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Opinion: Why Preston must be heard against English Defence League demonstration

Posted on - 9th January, 2016 - 8:00pm | Author - | Posted in - Opinion, Preston City Centre
Police at the EDL demo in Preston in November 2010

Police at the EDL demo in Preston in November 2010

I’ve lived in Preston for a good part of my life.

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I came here as a very young child, living in the Avenham area, and going to Frenchwood school.

We moved away, but love and work brought me back here when I was in my early 20s. I’ve been living here ever since, first in Avenham, then in Broadgate.

One of the great things about Preston has always been it’s diverse communities. Lots of different people have come here ever since the Industrial Revolution and it’s made the city a real melting pot of cultures and identities.

I live on a very short street, but we have many religions, ethnicities, cultures and lifestyles all as neighbours, and all getting on pretty well.

And I’m fascinated (even as an atheist myself) that the area where I live has so many spiritual identities. We have a truly beautiful Hindu Temple with carvings that people should come from miles to see, a couple of fine churches, at least one mosque, the Vajravarahi Buddhist Centre, it’s only a short walk to where the world’s first Mormon Baptisms took place in the River Ribble, and even our river itself was worshipped in ancient times as the embodiment of the Celtic Goddess Reigh Belisama.

So when I saw the news that the English Defence League, a badly organised rag tag of soccer hooligans, loners and right wing racists are planning to come here to Preston to demonstrate, with the intention to stir up trouble against my Moslem neighbours, I was quite upset.

The EDL claim Preston is facing ‘Creeping Sharia’, that Deepdale is a ‘no go’ area for non-moslems (as mentioned by Donald Trump) and object to a new mosque in Grafton Street.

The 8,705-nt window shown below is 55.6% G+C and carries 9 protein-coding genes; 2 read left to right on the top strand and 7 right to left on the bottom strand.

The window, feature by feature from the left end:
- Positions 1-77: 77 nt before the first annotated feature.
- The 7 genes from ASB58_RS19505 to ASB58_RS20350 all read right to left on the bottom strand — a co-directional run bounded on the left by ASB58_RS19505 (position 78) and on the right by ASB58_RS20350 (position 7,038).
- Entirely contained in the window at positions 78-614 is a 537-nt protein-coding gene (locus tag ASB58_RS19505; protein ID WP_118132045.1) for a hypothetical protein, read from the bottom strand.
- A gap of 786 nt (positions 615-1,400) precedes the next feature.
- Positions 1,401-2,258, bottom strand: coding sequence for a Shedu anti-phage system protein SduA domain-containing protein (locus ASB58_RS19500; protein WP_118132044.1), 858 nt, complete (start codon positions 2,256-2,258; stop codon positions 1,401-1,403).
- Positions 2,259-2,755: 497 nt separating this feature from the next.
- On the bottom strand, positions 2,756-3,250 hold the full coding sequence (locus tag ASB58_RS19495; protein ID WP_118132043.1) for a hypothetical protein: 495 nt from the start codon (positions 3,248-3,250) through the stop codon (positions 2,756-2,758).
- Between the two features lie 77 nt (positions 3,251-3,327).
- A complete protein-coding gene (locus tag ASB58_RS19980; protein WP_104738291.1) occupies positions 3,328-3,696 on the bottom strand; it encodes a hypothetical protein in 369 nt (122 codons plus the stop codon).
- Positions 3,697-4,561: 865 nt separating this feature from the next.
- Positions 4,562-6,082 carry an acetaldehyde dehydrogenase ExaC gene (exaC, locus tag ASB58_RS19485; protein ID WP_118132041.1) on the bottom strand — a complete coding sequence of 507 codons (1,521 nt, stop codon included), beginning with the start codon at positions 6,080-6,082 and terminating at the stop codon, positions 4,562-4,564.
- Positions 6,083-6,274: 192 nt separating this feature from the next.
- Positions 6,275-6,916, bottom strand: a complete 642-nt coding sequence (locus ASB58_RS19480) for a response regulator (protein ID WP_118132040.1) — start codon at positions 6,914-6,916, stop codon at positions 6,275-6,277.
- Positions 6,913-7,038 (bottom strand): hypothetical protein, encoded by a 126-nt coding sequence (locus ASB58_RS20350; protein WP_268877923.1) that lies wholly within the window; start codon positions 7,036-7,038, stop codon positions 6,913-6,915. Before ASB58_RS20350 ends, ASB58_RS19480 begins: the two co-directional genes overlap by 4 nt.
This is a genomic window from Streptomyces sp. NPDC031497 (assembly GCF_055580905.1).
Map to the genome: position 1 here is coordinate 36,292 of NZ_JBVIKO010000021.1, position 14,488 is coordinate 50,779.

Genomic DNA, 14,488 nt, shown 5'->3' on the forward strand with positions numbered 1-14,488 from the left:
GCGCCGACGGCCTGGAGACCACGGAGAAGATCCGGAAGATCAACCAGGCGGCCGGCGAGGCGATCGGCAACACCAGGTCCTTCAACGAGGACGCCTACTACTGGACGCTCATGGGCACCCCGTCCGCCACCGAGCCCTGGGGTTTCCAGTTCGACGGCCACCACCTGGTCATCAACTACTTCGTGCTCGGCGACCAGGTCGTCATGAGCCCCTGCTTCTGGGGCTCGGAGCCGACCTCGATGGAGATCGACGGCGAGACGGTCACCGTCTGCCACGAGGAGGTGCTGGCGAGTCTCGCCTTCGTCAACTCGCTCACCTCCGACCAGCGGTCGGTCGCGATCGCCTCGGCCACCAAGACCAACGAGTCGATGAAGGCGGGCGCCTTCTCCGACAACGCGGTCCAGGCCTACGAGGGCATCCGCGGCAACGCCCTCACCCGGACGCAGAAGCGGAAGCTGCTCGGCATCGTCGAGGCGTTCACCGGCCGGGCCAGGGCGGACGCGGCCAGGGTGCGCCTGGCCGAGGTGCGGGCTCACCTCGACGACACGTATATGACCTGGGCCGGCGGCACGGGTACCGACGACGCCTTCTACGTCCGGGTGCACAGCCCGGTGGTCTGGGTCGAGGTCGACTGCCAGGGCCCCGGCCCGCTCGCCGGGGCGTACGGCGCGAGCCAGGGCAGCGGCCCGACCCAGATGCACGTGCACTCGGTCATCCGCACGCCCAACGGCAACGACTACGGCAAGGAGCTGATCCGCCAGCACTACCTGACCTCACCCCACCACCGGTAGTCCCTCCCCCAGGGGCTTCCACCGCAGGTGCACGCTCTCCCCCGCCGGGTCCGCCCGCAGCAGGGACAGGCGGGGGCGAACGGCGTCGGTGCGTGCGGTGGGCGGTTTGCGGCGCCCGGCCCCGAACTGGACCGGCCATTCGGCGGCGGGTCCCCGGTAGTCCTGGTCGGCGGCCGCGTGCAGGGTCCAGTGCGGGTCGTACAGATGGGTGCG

I see not a shred of evidence of ‘Creeping Sharia’. I do know that my next door neighbour is a moslem, and he is a good neighbour who brought round some delicious food (iftar) to us during Eid.

I live near Grafton St and see no good reason why my neighbour should not be able to worship in a modern clean comfortable space.

I really would not like to live in the unimaginative kind of Preston the EDL advocate. A monoculture where anything foreign is banned, where thought is regulated through one narrow grey channel, and where the thuggish boot crushes any dissent. A town where neighbour is suspicious of neighbour, where idle pieces of gossip become reasons to intimidate and assault.

Last time the EDL demonstrated here they had a pitiful turnout. They were met by a well organised disciplined demonstration of local people led by the local Preston Trades Council. Despite this the EDL behaved appallingly and got away with throwing coins and other missiles at the counter demonstration. A friend of mine was there, she said ” when the EDL demo was in Preston last time I was in town in the morning, the atmosphere was not nice to say the least. It was very scary and intimidating. Police all over and other groups too. It was a dark day for Preston”. Lets hope the police and council don’t allow the EDL the freedom to break the law like this again.

This time I hope the demo against the EDL is even bigger. Here’s an invitation from local trades unionists:

“Preston Anti-Fascist Rally
Preston and South Ribble Trades Union Council, in conjunction with Unite Against Fascism, are calling on all affiliated trade unions, community and faith groups to come together and oppose the planned “English Defence League demo” on Saturday, 20th February, 2016.

More details will follow, once the situation on the ground becomes clearer.
Yours in solidarity
Chris Lomax
President, P&SRTUC”

If I were well enough I would attend. But I think as a community or set of communities we need to do other things as well. We need to start making more conscious efforts to make links across cultural and ethnic divisions – to meet and get to know each other as individuals and organisations. Lets find ways to share the best of our cultures and build new friendships, so that when the next set of neo-fascists come along trying to spark off racial and religious tensions, they have no leverage to prise apart our different communities and set us against each other.

Let’s make sure Preston continues to be a great place to live and work, for people of every background, for us and for our children.

What do you think? Will you join a counter-protest? Let us know in the comments below

This post is republished from Max’s personal blog with permission.

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